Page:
did not clearly establish that the medical care benefits given by the
government owned and/or controlled corporations, as well as their respective
governing boards are hereby enjoined and prohibited from authorizing/granting government at the time under Presidential Decree No. 151917
Productivity Incentive Benefits or any and all forms of allowances/benefits were sufficient to cover the needs of government employees
without prior approval and authorization via Administrative Order by the Office especially those employed by LGUs.
of the President.
5. Petitioner correctly relied on the Civil Service Commissions (CSC) (1) declare as unconstitutional Section 17(b)(3)(iii) of R.A. 7160 (Local
Memorandum Circular No. 33 (CSC MC No. 33), wherein all Government Code) and Section 24 of R.A. 7076 (People's Small-Scale Mining Act
government offices including LGUs were directed to provide a of 1991);
health program for government employees, which included (2) prohibit and bar respondents from exercising control over provinces; and
hospitalization services and annual mental, medical-physical (3) declare as illegal the DENR Secretarys nullification, voiding and cancellation
examinations. of the Small-Scale Mining permits issued by the Provincial Governor of Bulacan.
6. The CSC, through CSC MC No. 33, as well as the President, through
AO 402 (which expanded protection), recognized the deficiency of THE PARTIES
the state of health care and medical services implemented at the Petitioner: League of Provinces - a duly organized league of local governments
time. Thus, consistent with the state policy of local autonomy as incorporated under the Local Government Code; it is composed of 81 provincial
guaranteed by the 1987 Constitution, under Section 25, Article II20 governments, including the Province of Bulacan; it states that its petition is a
and Section 2, Article X,21 and the Local Government Code of collective action of all provinces through the Leauge, as a favorable ruling will
1991,22 we declare that the grant and release of the hospitalization benefit all provinces and all local governments
and health care insurance benefits given to petitioners officials and Respondent: DENR and DENR Secretary Angelo Reyes
employees were validly enacted through an ordinance passed by Other parties:
petitioners Sangguniang Panlalawigan. Golden Falcon Mineral Exploration Corporation (Golden Falcon) applicant
for a Financial and Technical Assistance Agreement (FTAA); filed before
Mines and Geosciences Bureau, Regional Office No. III (MGB-RO);
LEAGUE OF PROVINCES OF THE PHILIPPINES v. DENR and Secretary application was denied twice
GR. No. 175368 Mercado, Cruz, Cruz and Sembrano (MCCS) applicants for Quarry Permit;
April 11, 2013 filed before the Provincial Environment and Natural Resources Office
(PENRO) of Bulacan
Topic: General Supervision of Local Governments & Autonomous Regions - Art. X, Atlantic Mines and Trading Corporation (AMTC) applicant for Exploration
Sec. 4 & 16 Permit; filed before the PENRO of Bulacan

THE FACTS
NATURE OF THE CASE Golden Falcon applied for FTAA before the MGB-RO
Petition for certiorari, prohibition and mandamus, praying that the Court order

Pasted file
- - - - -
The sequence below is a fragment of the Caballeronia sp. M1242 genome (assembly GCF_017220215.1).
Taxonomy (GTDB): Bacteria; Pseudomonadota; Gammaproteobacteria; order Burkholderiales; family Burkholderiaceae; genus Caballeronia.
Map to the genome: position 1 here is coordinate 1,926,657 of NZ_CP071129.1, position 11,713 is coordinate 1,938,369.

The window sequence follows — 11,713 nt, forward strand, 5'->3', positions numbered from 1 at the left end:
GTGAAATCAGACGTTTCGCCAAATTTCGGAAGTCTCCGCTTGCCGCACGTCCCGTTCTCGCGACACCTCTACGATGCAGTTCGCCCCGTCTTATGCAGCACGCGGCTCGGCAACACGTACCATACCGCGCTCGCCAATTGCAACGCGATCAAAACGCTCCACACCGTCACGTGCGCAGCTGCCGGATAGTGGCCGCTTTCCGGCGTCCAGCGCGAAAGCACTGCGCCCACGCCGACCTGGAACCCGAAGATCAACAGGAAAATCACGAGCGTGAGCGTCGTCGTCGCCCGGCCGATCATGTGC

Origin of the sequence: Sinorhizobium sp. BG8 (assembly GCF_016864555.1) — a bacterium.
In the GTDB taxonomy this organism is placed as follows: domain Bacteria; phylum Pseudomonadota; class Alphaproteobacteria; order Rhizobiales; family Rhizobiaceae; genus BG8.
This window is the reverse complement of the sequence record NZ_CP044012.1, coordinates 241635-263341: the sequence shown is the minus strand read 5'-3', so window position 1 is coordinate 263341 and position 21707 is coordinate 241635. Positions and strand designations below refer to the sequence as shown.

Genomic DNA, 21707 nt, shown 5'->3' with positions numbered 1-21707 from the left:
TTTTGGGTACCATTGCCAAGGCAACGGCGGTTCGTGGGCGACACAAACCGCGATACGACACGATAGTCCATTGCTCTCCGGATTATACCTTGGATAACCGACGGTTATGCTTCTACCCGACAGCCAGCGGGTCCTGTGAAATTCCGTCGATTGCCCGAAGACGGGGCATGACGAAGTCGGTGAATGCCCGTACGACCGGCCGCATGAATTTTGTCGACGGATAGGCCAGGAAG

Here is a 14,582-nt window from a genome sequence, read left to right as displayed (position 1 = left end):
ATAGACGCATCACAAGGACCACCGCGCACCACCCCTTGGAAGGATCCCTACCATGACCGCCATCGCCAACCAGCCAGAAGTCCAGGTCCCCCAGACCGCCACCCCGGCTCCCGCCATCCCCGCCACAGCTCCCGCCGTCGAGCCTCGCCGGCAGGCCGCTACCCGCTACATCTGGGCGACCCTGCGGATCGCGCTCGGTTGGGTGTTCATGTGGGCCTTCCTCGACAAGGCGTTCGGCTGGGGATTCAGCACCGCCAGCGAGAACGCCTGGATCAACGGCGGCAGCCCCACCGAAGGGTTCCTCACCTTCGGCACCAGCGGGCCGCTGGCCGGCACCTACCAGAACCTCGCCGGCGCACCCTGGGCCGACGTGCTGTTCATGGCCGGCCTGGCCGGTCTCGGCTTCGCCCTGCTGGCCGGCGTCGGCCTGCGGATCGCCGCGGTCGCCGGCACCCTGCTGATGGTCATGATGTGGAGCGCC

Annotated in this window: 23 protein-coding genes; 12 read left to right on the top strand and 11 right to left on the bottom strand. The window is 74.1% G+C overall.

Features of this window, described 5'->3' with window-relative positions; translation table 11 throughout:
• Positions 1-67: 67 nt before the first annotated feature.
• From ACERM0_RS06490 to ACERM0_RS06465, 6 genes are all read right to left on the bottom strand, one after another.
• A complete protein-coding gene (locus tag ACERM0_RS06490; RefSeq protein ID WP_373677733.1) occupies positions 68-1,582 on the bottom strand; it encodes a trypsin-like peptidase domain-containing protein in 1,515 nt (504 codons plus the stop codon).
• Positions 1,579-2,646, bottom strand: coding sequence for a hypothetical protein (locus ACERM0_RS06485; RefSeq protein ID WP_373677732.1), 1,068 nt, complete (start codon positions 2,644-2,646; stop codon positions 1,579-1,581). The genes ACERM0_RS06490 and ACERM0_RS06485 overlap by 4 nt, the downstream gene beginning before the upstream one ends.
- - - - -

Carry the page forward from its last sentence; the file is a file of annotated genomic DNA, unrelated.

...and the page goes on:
the following:
April 29, 1998 - MGB-RO denied Golden Falcons application for FTAA on for PENRO of Bulacan recommended to the Governor the approval of said
failure to secure the required area clearances from the Forest Management applications.
Sector and Lands Management Sector of the DENR-RO. Eventually, the Governor issued the small-scale mining permits.
Golden Falcon appealed the denial with the Mines and Geosciences Bureau- AMTC appealed to the DENR Secretary
Central Office (MGB-CO) The DENR Secretary decided in favor of the AMTC and nullified and
February 10, 2004 - pending Golden Falcon's appeal to the MGB-CO, MCCS cancelled the governors issuance of small-scale mining permits. It agreed
filed with the PENRO of Bulacan their applications for quarry permit with DENR-MGB Director Ramos that the area was open to mining location
covering the same area subject of Golden Falcon's FTAA application. only on August 11, 2004 (15 days after the MGB-CO denial). Hence, the
July 16, 2004 MGB-CO finally denied Golden Falcons appeal applications for quarry permit filed on February 10, 2004 were null as these
September 13, 2004 - AMTC filed with the PENRO of Bulacan an application were filed when the area was still closed to mining location. On the other
for exploration permit covering the same subject area. hand, AMTC filed its application when the area was already open to other
Confusion of rights resulted from the overlapping applications of AMTC and mining applicants, hence, its application was valid. The small-scale mining
the persons applying for quarry permits the contention was the date the permits were also issued in violation of Section 4 of R.A. No. 7076 and
area of Golden Falcons application became open to other permit beyond the authority of the Governor pursuant to Sec. 43 of RA 7942
applications from other parties because the area was never proclaimed to be under the small-scale mining
October 19, 2004 - upon query by MGB-RO Director Cabantog, DENR-MGB program.
Director Ramos stated that the denial of Golden Falcons application became
final on August 11, 2004, or fifteen days after Golden Falcon received the